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Natural Pesticides For An Organic Garden


Gardening can be a great way to save money and eat the freshest food but also comes with its fair share of frustrations. From pest management to proper watering, there are a lot of factors involved, especially if you’re using organic methods to avoid synthetic pesticides. Here are some natural pesticide options so your body (and the environment!) will thank you!

Fortunately, there are several ways to wage war against pests without resorting to harmful pesticides and insecticides. Companion planting, proper spacing, and natural pest control methods help ensure a healthy garden.

The Battle of the Bug

Insecticides, herbicides, and other pesticides come with their fair share of problems. Side effects of exposure range from skin irritation to breathing problems (to death in extreme cases!) It depends on the pesticide being used and the person using it. Even if someone doesn’t have any immediate side effects it’s still getting onto the food we’re eating. Plus it gets into the soil, our water, and our environment.

Some organic gardeners simply swap synthetic pesticides with organic pesticides. But let’s look at the bigger picture first. Our backyard vegetable garden is a part of the overall ecosystem. Some bugs are helpful for plants (like pollinators and ladybugs) and we actually want them around. Botanical insecticides can sometimes also kill the good bugs.

Before pulling out the natural insecticide, here are some things to try first!

Organic Garden Pest Control: Is It Possible?

Controlling pests in the home garden is possible, but I’ll be honest… it takes some work! Nothing crushes your gardening dreams finding your cabbages chewed to bits overnight.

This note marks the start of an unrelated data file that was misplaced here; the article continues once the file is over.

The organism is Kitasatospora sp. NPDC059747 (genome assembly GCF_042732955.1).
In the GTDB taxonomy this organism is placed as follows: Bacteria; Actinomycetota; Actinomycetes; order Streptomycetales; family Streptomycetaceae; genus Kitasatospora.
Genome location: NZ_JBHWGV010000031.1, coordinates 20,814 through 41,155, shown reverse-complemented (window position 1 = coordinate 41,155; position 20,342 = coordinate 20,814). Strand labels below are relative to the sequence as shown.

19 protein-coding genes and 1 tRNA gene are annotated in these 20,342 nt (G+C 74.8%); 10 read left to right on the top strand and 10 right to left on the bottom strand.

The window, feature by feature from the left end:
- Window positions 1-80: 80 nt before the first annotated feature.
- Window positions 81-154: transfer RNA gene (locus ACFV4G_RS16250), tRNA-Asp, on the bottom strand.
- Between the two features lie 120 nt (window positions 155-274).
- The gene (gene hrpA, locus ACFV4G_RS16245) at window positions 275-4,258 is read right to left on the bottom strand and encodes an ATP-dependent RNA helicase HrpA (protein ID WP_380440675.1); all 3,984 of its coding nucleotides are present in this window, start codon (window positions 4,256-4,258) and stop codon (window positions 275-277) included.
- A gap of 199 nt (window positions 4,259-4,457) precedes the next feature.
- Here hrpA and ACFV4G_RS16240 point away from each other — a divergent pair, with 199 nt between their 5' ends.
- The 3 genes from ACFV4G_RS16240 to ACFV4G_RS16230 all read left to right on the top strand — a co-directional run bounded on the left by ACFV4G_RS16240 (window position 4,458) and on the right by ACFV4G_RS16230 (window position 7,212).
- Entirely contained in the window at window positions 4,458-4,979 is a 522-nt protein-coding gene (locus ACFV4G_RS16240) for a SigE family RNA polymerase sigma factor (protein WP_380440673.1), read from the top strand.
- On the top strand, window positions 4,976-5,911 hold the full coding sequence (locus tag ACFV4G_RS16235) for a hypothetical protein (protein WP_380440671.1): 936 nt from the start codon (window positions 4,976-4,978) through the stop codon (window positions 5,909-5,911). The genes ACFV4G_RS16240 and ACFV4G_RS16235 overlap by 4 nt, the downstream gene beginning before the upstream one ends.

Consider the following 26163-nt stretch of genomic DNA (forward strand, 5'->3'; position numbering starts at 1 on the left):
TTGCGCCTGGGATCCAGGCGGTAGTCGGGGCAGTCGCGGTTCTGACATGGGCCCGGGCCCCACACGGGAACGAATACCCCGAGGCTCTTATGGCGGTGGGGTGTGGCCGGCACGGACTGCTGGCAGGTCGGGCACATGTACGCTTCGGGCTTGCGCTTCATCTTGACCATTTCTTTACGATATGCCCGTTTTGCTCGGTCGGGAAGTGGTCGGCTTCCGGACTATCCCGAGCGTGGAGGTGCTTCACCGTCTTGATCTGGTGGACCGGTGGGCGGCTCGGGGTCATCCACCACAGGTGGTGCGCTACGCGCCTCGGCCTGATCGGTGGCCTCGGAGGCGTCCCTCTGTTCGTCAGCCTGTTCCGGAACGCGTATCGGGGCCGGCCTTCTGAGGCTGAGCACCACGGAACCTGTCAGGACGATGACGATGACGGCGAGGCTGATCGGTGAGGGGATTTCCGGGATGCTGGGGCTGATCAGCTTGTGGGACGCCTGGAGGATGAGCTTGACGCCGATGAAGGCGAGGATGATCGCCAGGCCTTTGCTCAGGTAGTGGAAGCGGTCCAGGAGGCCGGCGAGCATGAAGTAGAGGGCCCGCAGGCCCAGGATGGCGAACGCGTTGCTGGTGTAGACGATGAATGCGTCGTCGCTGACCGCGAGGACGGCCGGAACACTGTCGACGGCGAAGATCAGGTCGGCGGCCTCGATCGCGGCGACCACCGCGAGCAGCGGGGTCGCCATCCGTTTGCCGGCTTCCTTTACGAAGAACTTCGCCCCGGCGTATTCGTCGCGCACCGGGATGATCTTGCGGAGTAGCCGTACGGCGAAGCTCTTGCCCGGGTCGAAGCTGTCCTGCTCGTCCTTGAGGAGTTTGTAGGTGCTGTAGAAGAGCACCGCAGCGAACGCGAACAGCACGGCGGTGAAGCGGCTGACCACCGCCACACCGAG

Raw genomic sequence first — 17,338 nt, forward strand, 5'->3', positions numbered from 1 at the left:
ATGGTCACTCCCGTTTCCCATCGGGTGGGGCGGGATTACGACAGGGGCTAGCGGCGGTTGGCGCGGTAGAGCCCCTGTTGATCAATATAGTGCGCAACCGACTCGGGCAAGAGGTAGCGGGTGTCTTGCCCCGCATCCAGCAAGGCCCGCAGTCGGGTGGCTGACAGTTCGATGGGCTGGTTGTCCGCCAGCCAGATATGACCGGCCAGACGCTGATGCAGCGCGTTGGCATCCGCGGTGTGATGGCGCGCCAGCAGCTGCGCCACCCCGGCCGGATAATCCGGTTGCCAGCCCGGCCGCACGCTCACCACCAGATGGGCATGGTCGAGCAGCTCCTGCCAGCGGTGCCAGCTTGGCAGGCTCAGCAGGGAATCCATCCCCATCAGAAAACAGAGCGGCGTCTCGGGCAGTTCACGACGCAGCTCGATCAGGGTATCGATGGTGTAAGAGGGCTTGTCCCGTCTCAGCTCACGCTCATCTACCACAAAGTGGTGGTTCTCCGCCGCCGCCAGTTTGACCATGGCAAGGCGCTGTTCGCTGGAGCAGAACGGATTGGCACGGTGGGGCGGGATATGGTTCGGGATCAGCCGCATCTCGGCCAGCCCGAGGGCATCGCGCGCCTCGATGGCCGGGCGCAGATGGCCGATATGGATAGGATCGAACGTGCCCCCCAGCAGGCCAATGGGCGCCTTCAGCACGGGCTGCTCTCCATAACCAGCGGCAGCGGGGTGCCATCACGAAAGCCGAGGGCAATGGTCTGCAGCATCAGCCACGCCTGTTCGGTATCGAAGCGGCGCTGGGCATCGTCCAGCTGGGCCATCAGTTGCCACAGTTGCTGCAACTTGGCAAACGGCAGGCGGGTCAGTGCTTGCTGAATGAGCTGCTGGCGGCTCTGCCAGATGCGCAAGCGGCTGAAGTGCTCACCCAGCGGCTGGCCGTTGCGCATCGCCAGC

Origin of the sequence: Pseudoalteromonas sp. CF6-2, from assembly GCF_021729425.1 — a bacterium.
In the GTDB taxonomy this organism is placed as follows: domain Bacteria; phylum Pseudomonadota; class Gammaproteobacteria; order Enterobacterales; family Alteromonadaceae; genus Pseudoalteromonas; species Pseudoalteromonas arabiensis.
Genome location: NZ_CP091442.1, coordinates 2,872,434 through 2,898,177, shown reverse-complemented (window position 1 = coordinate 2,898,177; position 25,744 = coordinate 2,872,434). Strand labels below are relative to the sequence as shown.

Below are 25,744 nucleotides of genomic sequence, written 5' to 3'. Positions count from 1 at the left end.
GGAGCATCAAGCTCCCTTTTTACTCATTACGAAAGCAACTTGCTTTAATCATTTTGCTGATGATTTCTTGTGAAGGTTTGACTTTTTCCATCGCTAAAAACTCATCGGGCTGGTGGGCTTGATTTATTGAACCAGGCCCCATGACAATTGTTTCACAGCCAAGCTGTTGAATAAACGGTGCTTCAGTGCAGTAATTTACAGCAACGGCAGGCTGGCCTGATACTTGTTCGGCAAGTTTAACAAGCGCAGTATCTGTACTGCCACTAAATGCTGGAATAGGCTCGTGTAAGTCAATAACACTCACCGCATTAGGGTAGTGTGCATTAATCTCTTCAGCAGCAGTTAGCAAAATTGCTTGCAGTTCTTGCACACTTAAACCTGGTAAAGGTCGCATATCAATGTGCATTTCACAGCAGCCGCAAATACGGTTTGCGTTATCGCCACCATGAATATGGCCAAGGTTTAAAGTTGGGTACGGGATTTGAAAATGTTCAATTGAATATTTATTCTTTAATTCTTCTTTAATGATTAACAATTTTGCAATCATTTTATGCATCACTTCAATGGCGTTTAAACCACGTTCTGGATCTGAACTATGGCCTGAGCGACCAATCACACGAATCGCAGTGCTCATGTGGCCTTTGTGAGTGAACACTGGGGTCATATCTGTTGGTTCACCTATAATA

Step 1: Be Proactive!

Take the time to walk through the garden for 5 minutes every day. This is called “scouting.” Look at the plants, turn over the leaves, and check the soil for signs of pest damage — eggs, larvae, chewed leaves, etc.

If you see any damage signs, act immediately. And yes, if you really want an organic garden, that may mean hand-picking and even squishing bugs. I prefer the soapy bucket approach. If you find adult bugs or larvae that like to munch, remove them (or the leaf any eggs are attached to) and put them in a bucket of soapy water.

Hand-picking bugs and other pests out of the garden isn’t practical for a large-scale problem. But if you use the organic pest control steps above you’ll hopefully prevent out-of-control situations. Frequent and close observation means you’ll be ready before disaster strikes!

Step 2: Use Companion Planting

Some plants have natural properties that help others grow and deter pests when planted close by. Making use of these is a way to increase garden production and fit more plants into a smaller space. The following are a few popular companion plants:

  • Basil – Basil planted with tomato improves production and flavor. It’s also good for peppers and has been said to repel mosquitoes. I plant basil throughout the garden for its aroma and beneficial properties.